Directly translated, Semana Santa is Holy Week, the week before Easter Sunday. Semana Santa Guatemala, which is a largely Catholic country, is perhaps the biggest holiday in the year, with processions, traditions and even specific foods. People often travel from smaller pueblos to attend the celebrations in larger cities like the capital, Antigua, and Xela (Quetzaltenango).
Semana Santa Guatemala runs from Palm Sunday (Domingo de Ramos) to Holy Saturday (Sabado de Gloria), but the majority of celebrations are on Thursday, Friday and Saturday of the week. These days usually see throngs of people in the streets, since they don't have to work and there are multiple processions in the larger cities.
The tradition of Semana Santa Guatemala began in the second half of the sixteenth century, brought by the Spanish settlers, all faithful Catholics, who came to settle in Guatemala. The first Semana Santas were held in Santiago de los Caballeros (Antigua in its heyday), which was the capital city at the time. It wasn't until later that the processions involved floats, funeral marches, banners and candles.
Preparation for Semana Santa Guatemala starts at least a month in advance. It's a complicated process that involves not only the Municipalidad, but also individual homeowners. In Antigua, the cobbled streets are repaired at breakneck speed to get everything smooth and secure for the processions and the passing of hundreds of feet.
Homeowners take great pride in painting their homes for the processions. That means the houses are bright and cheerful, with fresh new colors, just in time for everyone to see them as they walk with the processions.
To help keep people safe, particularly in areas that are frequented by foreigners, extra police are stationed. They help keep petty crime to a minimum and use a network of radios to help lost children find parents, as well as giving directions to the lost pilgrims and tourists that arrive in town.
Each Catholic church participates in Holy Week by holding Misa or Mass every evening and by hosting the processions. The actual church doesn't raise funds or organize the processions, that is left up to the hermandades, or the elders who work together on this with the backing of the church itself.
The floats for the processions are usually very large. They are built of wood, with carrying handles on either side for the cucuruchos to lift. Often, these floats have detailed carvings of flowers and birds, as well as scrollwork along the edges, making them even more beautiful. These are just the bases however, the real art takes place on top. Learn to make your own mini-float in our new book, Semana Santa 101...
While the word cucurucho now refers to the men who carry Semana Santa floats, the word originally meant a piece of cloth, paper or card that formed a cone, like the traditional hoods used for the processions. Its meaning has evolved over the centuries and is now used to talk about the actual person doing the carrying.
It's important to note that Las Dolorosas, the women who carry in the processions, are not dressed the same way as the cucuruchos. While there is not actual costume or specific dress code for women, they traditionally wear dresses or blouses and skirts, black or white, depending on the day, with scarves or veils covering their heads.
Alfombras or carpets are abundant in the streets of Antigua during Cuaresma and Holy Week. Originally, the alfombras were elaborated with flowers and feathers from birds like the quetzal, parrots, guacamayas and hummingbirds, among others, back in the 1500's. The Mayan traditions of using carpets made of flowers and feathers were mixed into traditions from the Canary Islands and Tenerife. Those traditions used colored stones, earth and flowers to create designs and there are mentions of these colorful alfombras all the way back to the 7th century.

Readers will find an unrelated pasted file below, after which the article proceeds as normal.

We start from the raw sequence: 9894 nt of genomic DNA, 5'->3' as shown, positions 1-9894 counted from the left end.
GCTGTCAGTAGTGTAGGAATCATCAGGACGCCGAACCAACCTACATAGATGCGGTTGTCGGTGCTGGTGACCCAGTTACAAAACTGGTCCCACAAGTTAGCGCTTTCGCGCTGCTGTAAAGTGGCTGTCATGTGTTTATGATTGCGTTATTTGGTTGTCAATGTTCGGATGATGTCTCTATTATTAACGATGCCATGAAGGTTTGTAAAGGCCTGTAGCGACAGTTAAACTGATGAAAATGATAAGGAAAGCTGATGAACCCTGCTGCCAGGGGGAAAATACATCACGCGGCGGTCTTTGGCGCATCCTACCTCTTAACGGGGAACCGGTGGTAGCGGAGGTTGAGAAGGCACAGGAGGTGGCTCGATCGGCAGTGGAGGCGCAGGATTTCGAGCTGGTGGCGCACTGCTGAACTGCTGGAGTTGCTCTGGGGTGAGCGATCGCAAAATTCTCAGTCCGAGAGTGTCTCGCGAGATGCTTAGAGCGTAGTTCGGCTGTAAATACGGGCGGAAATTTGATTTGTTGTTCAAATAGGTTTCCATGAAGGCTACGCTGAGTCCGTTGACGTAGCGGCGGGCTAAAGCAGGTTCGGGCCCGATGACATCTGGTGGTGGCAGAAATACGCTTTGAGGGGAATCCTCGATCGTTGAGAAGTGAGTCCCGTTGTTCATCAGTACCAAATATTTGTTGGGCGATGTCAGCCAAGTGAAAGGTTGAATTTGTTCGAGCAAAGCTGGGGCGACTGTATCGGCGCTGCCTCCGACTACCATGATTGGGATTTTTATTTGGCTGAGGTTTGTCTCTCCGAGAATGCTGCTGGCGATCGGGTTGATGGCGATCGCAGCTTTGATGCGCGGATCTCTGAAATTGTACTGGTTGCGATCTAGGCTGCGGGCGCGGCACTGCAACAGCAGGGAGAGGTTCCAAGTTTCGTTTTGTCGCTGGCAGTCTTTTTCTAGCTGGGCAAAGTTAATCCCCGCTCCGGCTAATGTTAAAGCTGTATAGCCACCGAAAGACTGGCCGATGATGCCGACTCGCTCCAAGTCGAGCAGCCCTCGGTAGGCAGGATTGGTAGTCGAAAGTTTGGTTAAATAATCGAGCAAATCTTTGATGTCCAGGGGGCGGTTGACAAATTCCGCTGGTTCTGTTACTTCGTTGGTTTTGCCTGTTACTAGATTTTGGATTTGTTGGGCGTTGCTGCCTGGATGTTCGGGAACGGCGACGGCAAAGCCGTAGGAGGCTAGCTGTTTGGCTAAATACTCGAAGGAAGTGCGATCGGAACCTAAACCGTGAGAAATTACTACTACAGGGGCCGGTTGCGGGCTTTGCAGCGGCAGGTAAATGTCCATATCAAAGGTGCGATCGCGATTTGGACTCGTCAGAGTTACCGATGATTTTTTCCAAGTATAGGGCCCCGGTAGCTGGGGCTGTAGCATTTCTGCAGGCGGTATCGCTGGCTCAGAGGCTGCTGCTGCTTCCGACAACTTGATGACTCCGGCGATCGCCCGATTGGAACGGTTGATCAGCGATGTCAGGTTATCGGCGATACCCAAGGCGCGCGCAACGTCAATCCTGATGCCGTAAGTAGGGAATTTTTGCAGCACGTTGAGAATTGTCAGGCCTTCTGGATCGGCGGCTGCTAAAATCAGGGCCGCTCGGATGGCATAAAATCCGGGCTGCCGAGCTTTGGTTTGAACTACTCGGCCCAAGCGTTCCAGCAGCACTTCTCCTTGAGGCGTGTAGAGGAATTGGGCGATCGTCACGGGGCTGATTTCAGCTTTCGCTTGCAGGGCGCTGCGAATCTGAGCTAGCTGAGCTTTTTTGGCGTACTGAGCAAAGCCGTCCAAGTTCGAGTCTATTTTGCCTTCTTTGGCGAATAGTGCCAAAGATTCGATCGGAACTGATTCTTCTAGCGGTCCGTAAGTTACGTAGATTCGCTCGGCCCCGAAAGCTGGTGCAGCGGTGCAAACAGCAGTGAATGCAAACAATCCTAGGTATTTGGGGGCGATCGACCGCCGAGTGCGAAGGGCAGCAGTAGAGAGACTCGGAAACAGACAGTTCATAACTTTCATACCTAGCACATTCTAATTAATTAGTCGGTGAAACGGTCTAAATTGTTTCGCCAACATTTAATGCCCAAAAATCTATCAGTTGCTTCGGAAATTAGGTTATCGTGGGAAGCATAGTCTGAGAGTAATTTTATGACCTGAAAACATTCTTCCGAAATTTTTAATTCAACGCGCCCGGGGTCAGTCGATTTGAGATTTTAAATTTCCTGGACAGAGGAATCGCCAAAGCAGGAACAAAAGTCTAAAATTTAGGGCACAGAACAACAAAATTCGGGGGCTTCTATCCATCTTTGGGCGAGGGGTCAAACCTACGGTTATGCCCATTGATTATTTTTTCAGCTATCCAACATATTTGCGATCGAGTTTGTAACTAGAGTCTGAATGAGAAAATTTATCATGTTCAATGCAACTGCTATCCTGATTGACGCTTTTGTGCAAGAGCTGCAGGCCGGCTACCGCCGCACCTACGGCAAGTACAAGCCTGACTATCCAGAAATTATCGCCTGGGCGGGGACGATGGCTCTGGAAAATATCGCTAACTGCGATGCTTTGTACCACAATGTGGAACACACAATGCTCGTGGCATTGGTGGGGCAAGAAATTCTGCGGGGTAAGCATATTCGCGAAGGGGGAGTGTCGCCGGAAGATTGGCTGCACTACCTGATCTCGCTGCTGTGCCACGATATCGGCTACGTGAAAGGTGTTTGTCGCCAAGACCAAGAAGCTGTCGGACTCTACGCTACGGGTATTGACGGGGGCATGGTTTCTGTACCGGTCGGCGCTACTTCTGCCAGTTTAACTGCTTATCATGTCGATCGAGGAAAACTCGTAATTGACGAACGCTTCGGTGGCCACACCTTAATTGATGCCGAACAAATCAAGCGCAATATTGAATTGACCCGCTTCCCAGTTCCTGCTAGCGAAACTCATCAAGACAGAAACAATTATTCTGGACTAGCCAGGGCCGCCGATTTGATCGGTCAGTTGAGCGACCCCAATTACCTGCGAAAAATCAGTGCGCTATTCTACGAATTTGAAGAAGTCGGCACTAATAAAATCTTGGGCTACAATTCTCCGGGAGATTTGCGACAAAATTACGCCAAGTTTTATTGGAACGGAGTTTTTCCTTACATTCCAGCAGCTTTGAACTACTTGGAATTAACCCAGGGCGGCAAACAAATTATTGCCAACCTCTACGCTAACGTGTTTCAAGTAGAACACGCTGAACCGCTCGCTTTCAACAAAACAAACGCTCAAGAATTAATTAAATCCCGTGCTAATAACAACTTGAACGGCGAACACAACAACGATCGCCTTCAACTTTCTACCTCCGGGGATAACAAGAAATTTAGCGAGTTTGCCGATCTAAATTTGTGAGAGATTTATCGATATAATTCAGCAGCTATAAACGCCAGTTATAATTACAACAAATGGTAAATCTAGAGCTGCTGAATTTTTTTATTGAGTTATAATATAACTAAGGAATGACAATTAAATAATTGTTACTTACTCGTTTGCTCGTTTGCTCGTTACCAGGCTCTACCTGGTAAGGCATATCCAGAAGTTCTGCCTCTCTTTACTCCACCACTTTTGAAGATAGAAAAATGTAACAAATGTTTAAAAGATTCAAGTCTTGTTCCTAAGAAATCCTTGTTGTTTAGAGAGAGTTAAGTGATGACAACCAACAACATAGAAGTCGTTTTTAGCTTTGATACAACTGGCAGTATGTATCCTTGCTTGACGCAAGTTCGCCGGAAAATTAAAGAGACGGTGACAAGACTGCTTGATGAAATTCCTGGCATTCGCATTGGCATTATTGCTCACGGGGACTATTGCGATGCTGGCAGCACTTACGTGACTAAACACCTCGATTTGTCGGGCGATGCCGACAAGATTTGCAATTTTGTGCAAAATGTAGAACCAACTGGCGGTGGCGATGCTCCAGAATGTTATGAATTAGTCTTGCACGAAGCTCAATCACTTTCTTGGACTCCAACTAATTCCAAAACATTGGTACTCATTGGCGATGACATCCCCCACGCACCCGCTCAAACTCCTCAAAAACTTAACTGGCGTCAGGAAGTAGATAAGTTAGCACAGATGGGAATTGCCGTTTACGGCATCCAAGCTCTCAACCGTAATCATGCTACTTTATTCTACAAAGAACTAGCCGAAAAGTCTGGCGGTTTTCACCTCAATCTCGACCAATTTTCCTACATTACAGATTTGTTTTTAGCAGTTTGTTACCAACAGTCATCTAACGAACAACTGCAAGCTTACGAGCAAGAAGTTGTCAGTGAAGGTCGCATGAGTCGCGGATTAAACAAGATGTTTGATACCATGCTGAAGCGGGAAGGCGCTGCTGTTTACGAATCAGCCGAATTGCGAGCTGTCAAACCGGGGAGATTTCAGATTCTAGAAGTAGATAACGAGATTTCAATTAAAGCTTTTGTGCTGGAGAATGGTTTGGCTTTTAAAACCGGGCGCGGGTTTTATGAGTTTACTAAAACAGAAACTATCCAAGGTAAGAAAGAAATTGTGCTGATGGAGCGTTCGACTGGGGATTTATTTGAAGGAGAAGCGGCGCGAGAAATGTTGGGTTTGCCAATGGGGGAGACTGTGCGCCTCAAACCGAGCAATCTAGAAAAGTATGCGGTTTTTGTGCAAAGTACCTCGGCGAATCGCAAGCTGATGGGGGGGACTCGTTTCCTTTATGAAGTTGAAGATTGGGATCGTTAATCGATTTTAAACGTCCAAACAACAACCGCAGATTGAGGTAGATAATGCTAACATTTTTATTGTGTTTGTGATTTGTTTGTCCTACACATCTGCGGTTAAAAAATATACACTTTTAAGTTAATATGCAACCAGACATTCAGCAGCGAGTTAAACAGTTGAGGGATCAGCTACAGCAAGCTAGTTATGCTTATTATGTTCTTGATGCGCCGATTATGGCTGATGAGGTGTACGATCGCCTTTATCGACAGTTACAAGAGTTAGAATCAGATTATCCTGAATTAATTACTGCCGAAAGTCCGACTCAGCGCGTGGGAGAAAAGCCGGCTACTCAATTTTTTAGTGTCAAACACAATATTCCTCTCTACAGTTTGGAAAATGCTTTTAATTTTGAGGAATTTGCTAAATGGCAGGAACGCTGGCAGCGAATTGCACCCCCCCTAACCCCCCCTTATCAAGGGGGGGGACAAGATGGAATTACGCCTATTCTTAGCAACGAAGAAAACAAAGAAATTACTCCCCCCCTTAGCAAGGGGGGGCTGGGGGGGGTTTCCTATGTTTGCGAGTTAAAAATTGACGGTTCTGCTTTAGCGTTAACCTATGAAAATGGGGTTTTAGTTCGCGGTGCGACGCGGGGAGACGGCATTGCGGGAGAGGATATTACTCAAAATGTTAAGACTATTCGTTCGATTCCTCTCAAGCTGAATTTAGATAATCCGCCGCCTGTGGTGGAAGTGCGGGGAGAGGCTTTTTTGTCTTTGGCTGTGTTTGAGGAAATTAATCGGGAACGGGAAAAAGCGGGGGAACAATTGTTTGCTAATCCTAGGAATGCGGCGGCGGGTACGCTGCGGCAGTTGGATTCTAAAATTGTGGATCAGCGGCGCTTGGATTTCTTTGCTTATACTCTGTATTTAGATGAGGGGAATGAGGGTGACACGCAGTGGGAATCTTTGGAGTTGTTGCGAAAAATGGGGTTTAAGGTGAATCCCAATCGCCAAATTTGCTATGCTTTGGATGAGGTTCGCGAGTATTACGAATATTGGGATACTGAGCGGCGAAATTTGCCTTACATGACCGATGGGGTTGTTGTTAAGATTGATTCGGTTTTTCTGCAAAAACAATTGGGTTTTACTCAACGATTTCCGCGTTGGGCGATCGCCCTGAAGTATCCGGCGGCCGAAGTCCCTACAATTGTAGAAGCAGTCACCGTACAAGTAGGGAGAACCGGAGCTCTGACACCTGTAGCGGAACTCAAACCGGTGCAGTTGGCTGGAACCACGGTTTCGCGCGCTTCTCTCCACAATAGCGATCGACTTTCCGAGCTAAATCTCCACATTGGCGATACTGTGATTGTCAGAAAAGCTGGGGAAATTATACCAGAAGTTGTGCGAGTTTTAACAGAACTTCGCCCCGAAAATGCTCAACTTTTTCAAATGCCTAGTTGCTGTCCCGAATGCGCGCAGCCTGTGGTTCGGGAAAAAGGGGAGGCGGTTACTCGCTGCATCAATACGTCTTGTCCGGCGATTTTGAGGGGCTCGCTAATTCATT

It's thought that the alfombras are a form of welcoming Jesus into the town, much like people did with palm leaves back in his time. These days, aserrin (sawdust) is used in a variety of colors and with other materials to make the alfombras.
One of the more exciting things to see and a huge boost to the informal economy, are the salespeople who wait at the plazas in front of churches. This sight is called ventas, or sales. When the procession enters the church, they have a ready and usually hungry and thirsty audience of thousands.
Cuaresma (Lent) has its own processions. These tend to be every Sunday, but there are frequently smaller processions held during the week. To the outsider, it can be very confusing, though Guatemalans appear to know exactly when and where the processions will be.
The first procession of Cuaresma is on the first Thursday of Lent. Each city has its own processions, but the most popular in the capital (these are often replicated in other large towns throughout Guatemala) include:
There are many more processions that may be specific to each town, as well. Some, such as the Santo Entierros procession, are done multiple times. For example, in Antigua, La Escuela de Cristo and San Felipe both hold Santo Entierros processions. The processions generally follow the viacrucis, or stations of the cross.More processions are held on Sabado de Gloria, the Saturday of Holy Week, but Easter Sunday is pretty low-key in Semana Santa Guatemala.
Like any other major holiday in Guatemala, La Semana Santa food has its own menu, loaded with delicious foods of all descriptions. You'll find most of these being sold by street vendors that gather in parks and in front of the churches where the processions enter, but they are also eaten at home during the Holy Week. We've included some recipes, Semana Santa activities and coloring pages, and much more to help you celebrate Semana Santa Guatemala wherever you are.
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